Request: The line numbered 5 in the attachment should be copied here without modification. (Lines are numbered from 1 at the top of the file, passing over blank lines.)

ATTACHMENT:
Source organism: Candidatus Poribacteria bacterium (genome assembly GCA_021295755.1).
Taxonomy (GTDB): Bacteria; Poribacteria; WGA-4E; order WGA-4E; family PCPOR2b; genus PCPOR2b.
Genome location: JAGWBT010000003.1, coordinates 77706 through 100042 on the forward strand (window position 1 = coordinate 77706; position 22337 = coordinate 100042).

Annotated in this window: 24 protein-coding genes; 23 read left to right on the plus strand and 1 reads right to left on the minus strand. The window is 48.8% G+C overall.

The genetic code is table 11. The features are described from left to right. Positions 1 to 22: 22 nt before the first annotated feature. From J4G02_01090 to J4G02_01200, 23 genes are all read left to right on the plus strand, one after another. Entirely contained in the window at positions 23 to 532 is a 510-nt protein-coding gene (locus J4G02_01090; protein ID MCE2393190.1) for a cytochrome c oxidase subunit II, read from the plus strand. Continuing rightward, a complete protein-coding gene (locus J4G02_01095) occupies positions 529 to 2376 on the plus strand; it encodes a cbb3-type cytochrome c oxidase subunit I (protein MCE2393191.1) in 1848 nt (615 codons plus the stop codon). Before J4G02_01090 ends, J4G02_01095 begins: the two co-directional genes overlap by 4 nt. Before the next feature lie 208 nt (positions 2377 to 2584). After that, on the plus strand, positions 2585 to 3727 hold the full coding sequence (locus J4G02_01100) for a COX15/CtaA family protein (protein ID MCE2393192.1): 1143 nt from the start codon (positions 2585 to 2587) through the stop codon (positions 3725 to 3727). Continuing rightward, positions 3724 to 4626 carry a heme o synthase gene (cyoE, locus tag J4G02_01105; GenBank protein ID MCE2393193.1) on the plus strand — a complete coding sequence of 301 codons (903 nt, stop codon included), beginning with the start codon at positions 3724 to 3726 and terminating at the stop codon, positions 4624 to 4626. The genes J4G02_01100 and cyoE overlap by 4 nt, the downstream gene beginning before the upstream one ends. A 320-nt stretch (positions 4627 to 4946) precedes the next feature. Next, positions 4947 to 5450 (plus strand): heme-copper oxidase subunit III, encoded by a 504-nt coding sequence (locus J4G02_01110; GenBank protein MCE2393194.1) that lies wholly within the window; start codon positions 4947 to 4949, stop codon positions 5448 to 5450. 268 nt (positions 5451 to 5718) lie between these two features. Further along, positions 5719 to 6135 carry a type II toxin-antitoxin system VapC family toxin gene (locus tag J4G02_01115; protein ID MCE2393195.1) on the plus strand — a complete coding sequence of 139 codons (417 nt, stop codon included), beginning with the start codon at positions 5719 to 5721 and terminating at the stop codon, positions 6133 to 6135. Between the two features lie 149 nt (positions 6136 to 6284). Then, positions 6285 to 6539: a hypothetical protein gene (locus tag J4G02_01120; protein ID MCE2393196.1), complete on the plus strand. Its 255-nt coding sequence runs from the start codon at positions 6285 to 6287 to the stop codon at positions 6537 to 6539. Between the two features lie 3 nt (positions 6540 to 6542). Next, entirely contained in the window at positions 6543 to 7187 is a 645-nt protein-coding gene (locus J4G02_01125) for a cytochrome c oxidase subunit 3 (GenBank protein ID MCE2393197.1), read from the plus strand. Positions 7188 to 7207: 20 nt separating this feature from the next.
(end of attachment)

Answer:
The genetic code is table 11. The features are described from left to right. Positions 1 to 22: 22 nt before the first annotated feature. From J4G02_01090 to J4G02_01200, 23 genes are all read left to right on the plus strand, one after another. Entirely contained in the window at positions 23 to 532 is a 510-nt protein-coding gene (locus J4G02_01090; protein ID MCE2393190.1) for a cytochrome c oxidase subunit II, read from the plus strand. Continuing rightward, a complete protein-coding gene (locus J4G02_01095) occupies positions 529 to 2376 on the plus strand; it encodes a cbb3-type cytochrome c oxidase subunit I (protein MCE2393191.1) in 1848 nt (615 codons plus the stop codon). Before J4G02_01090 ends, J4G02_01095 begins: the two co-directional genes overlap by 4 nt. Before the next feature lie 208 nt (positions 2377 to 2584). After that, on the plus strand, positions 2585 to 3727 hold the full coding sequence (locus J4G02_01100) for a COX15/CtaA family protein (protein ID MCE2393192.1): 1143 nt from the start codon (positions 2585 to 2587) through the stop codon (positions 3725 to 3727). Continuing rightward, positions 3724 to 4626 carry a heme o synthase gene (cyoE, locus tag J4G02_01105; GenBank protein ID MCE2393193.1) on the plus strand — a complete coding sequence of 301 codons (903 nt, stop codon included), beginning with the start codon at positions 3724 to 3726 and terminating at the stop codon, positions 4624 to 4626. The genes J4G02_01100 and cyoE overlap by 4 nt, the downstream gene beginning before the upstream one ends. A 320-nt stretch (positions 4627 to 4946) precedes the next feature. Next, positions 4947 to 5450 (plus strand): heme-copper oxidase subunit III, encoded by a 504-nt coding sequence (locus J4G02_01110; GenBank protein MCE2393194.1) that lies wholly within the window; start codon positions 4947 to 4949, stop codon positions 5448 to 5450. 268 nt (positions 5451 to 5718) lie between these two features. Further along, positions 5719 to 6135 carry a type II toxin-antitoxin system VapC family toxin gene (locus tag J4G02_01115; protein ID MCE2393195.1) on the plus strand — a complete coding sequence of 139 codons (417 nt, stop codon included), beginning with the start codon at positions 5719 to 5721 and terminating at the stop codon, positions 6133 to 6135. Between the two features lie 149 nt (positions 6136 to 6284). Then, positions 6285 to 6539: a hypothetical protein gene (locus tag J4G02_01120; protein ID MCE2393196.1), complete on the plus strand. Its 255-nt coding sequence runs from the start codon at positions 6285 to 6287 to the stop codon at positions 6537 to 6539. Between the two features lie 3 nt (positions 6540 to 6542). Next, entirely contained in the window at positions 6543 to 7187 is a 645-nt protein-coding gene (locus J4G02_01125) for a cytochrome c oxidase subunit 3 (GenBank protein ID MCE2393197.1), read from the plus strand. Positions 7188 to 7207: 20 nt separating this feature from the next.